In order to ease the complete process of setting forth the information of custodial deaths, the National Human Rights Commission (NHRC) announced fresh guidelines to the State Governments. In 1993, the body gave general instructions that if any instance of custodial death is observed in the premises, the commission must be acknowledged about it within 24 hours. This process would be followed with proper shreds of evidence including videography reports, post- mortem reports, and magisterial inquest reports. 

Yet, it has been found that there were continuous instances of procrastination, and the unnecessary delay was made in sending such reports that further obstructed the procedure of the cases resulting from custodial deaths. Of the total cases of death in police custody reported in the period 1999-2000, the maximum number of cases for which inquiry reports are still awaited are –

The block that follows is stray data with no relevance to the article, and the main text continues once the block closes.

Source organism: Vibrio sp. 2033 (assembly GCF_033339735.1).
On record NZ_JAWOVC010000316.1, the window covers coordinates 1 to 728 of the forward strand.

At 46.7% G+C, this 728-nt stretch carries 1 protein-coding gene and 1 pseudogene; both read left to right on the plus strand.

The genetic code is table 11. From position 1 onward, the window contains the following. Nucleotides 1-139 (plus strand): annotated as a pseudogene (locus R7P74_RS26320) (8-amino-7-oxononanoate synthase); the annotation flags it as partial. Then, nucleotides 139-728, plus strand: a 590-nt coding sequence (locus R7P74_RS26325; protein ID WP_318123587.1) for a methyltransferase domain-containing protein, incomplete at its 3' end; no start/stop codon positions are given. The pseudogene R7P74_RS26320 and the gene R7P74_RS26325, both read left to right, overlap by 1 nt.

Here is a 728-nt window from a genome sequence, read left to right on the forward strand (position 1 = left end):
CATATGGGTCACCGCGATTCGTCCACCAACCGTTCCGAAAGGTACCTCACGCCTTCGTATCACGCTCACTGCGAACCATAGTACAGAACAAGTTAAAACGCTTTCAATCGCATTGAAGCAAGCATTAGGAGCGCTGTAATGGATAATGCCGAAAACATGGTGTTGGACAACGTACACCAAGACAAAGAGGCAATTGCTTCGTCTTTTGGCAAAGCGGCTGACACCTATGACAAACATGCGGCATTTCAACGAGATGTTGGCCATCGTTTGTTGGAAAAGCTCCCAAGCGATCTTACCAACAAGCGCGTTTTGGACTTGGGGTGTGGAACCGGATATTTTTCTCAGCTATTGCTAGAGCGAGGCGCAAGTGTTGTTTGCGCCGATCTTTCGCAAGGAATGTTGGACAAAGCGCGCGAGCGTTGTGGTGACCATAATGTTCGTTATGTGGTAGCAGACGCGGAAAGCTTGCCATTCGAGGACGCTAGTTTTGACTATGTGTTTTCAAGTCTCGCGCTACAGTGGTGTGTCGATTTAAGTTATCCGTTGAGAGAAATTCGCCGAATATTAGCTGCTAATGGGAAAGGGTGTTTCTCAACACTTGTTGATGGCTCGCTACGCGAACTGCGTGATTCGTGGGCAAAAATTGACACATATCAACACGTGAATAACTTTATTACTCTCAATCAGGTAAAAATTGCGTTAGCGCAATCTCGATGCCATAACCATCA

State

Number of cases

Maharashtra 

28

West Bengal

19

Uttar Pradesh

17

Madhya Pradesh

12

Andra Pradesh

11

Assam

11

Gujrat 

11

Punjab

10

Tamil Nadu

09

On the whole, out of a total of 177 cases of death in police custody, registered in the period 1999-2000, the Commission is yet to receive the full reports in 165 cases. In the context of deaths in judicial custody, maximum reports are awaited from- 

State

No of cases

Bihar

112

Maharashtra

89

Andra Pradesh

61

Tamil Nadu

41

Rajasthan

39

Punjab

38

916 cases of deaths in judicial custody were registered in the Commission during the period 1999-2000 of which reports have been received in 396 cases and are awaited in 520.